M&B started life as a media agency - one that sought to challenge traditional ways of thinking about media planning. It aimed to show advertisers that there were alternatives to placing 30-second TV executions in the break during Coronation Street.
These days, it no longer sees itself as a media agency at all. Instead of purely planning strategies, it offers creative solutions, which extend beyond the traditional capabilities of an art director and a copywriter.
As such, it doesn't have in-house creative resources. It relies instead on the services of outside talent, be it that of creatives, planners, designers, musicians, journalists or illustrators.
"When we start work developing a communications strategy, we look to broader culture to develop ideas that clients can then own and propagate," George Michaelides, who founded M&B with Graham Bednash, explains. "That informs us as to how we can move it on to the stage where we can begin to brief creatives. The point at which we get creatives involved depends upon the task at hand. This flexibility is crucial. We need to be able to respond to the task instead of behaving like a sausage factory."
The agency has certainly come a long way since its days as an early pioneer of media neutrality. Of course, Michaelides objects to the term media neutrality. In fact, you could fill a book with the number of terms Michaelides objects to. But his pedantry concerning the specific nature of the agency's offering is well founded, as M&B occupies a unique position in the market.
Although some still classify it as a media agency, this year it has found itself pitching against the likes of The Leith Agency and M&C Saatchi.
However, critics will argue that this new offering will only work with a certain type of client. Now that M&B's big-spending initial clients such as National Savings, Tango and the AA have departed, there is some debate as to whether its positioning is too elusive to be appreciated by larger advertisers.
"How easy is it for clients to buy M&B in comparison to agencies set up on more traditional lines?" Paul Phillips, the AAR's director of advertising and media services, asks. "M&B differs significantly from other agencies because you can't walk into the agency and see lots of creative teams beavering away. This makes it harder for the clients to understand what the benefits to them are. What M&B would argue is that it understands strategically what clients' requirements are and will offer a broader communications strategy which is not a slave to 60-second commercials and 48-sheet posters.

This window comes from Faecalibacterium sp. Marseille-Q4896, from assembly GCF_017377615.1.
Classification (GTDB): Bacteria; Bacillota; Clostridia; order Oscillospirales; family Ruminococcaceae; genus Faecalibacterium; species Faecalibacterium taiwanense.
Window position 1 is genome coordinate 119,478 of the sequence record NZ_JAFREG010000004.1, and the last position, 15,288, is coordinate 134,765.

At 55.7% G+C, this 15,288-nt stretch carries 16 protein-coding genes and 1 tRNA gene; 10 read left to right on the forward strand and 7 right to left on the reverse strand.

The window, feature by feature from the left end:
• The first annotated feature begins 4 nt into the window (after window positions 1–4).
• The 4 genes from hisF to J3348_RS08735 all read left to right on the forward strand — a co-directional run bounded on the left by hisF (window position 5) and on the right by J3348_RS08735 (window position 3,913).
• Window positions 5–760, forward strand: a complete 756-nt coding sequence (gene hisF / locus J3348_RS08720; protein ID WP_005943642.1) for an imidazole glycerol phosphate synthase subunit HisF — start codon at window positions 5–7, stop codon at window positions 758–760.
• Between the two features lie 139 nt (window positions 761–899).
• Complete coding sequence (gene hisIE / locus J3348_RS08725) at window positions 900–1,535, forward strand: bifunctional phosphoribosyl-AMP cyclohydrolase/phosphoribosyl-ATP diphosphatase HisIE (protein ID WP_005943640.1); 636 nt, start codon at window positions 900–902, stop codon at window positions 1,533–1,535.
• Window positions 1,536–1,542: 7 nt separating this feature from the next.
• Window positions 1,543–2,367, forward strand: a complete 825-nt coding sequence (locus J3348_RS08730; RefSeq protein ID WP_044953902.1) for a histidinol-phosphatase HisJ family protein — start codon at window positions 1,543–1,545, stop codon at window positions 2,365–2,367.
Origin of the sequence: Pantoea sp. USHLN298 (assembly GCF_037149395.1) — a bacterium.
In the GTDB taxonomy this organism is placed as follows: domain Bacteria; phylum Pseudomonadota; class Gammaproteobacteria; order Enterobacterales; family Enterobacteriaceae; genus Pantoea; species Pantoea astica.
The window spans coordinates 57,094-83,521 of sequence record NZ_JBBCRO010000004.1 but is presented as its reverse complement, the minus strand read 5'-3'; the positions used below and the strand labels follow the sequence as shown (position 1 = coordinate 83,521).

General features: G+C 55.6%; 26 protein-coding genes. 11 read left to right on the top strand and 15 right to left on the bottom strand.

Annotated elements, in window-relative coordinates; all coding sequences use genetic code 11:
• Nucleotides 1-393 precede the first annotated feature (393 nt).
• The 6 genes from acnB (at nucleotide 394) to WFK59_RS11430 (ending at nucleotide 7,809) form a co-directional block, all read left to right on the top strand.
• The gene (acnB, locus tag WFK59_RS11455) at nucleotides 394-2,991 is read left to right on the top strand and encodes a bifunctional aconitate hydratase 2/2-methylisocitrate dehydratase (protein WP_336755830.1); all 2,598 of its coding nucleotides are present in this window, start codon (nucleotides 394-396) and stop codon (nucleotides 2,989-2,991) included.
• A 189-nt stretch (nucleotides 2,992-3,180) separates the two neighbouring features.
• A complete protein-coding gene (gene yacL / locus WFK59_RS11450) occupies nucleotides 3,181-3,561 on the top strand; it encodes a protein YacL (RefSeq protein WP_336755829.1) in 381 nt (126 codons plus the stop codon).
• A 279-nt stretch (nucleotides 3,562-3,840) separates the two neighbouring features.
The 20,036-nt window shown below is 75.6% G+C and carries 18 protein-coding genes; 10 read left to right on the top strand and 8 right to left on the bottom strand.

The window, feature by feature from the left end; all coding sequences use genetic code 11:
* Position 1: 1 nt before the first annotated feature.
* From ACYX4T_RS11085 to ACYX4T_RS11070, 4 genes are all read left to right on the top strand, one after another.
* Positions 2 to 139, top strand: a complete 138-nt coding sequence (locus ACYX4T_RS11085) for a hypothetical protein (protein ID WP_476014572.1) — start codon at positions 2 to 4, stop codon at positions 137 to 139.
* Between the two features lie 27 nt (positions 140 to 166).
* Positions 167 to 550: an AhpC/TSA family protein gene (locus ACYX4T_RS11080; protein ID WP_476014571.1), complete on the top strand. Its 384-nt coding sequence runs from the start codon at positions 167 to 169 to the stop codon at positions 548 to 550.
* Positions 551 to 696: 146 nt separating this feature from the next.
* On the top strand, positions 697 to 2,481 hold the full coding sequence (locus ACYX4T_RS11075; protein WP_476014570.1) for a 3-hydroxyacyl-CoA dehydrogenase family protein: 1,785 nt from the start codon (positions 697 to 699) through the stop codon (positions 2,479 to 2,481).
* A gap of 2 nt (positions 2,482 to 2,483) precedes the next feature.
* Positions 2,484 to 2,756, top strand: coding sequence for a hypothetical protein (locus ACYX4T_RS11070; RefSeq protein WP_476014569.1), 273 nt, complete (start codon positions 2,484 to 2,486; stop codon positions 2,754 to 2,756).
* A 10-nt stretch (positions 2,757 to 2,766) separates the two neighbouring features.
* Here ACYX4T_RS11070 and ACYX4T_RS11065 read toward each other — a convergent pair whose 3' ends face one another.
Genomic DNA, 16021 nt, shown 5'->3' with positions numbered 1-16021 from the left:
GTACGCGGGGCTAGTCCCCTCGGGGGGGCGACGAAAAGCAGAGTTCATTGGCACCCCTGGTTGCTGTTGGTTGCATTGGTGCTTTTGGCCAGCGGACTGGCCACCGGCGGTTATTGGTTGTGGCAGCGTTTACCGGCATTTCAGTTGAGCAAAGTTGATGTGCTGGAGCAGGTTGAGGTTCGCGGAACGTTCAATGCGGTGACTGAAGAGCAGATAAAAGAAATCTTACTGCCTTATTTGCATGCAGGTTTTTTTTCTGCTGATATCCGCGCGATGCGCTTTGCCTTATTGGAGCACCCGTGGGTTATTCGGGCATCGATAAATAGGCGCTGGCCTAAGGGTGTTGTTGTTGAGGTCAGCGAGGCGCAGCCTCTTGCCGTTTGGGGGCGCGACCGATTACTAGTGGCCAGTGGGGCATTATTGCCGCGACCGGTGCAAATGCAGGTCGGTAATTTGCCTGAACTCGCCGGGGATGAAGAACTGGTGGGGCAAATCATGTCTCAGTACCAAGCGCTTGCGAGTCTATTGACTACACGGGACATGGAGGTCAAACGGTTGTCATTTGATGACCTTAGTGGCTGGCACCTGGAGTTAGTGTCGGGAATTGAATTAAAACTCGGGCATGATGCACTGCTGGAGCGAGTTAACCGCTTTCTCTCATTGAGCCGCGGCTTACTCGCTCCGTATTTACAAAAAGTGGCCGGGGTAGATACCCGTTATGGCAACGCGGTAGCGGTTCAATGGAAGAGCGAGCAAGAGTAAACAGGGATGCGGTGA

"But where M&B is open to being knocked is that some of its big spending original clients are gone, and it's finding it more difficult to attract the mainstream FMCG, bank or car account. That's a challenge for it, but I think it's capable of meeting it.
"The fact is M&B isn't looking for market domination, so it does not need to win an awful lot of business to satisfy its ambitions. It can, therefore, afford to be more eclectic in how it presents itself."
Michaelides is optimistic on this front. He believes the fragmentation of the media and the rapidly changing advertising environment will gradually force big advertisers to recognise agencies such as M&B. "They'll have to," he says. "Because every penny spent is now judged and assessed. We don't have the situation where clients sign off money willy nilly."
The M&B partner Matthew Andrews adds: "There are always advertisers who demand new and innovative communication strategies and there will always be a significant number of risk-taking clients in this business."
Although the agency's positioning is often misinterpreted in the UK, apparently this is not the case on the other side of the Atlantic. Michaelides believes US clients are more in tune with M&B's way of working and this is why, in January 2001, the agency opened a New York office. It is run by Rupert Newton, one of M&B's seven equity partners, and in September it added Elle to its client roster.
"New York's easier in some ways because there isn't an advertising village there," Michaelides says. "Clients are used to getting their ideas and communication strategies through a variety of sources. There is an incredible freelance community and there's a lot of major talent that doesn't like working in big companies. So clients are far more used to choices like those we are offering."
With the New York office up and running and the UK office receiving widespread praise for its work for Channel 4 and Butterkist, M&B has reason to be upbeat.
Eight years on, it is still often said M&B paved the way for agencies such as Naked. But if the agency is to ever shake free of this platitude and receive recognition for what it is now rather than what it was, it may have to pull in a big-billing, hotly contested account. It would be interesting to see M&B's work model applied to a big-spending flagship brand that can ill afford to experiment or make mistakes. For many in the industry, this is M&B's next big challenge.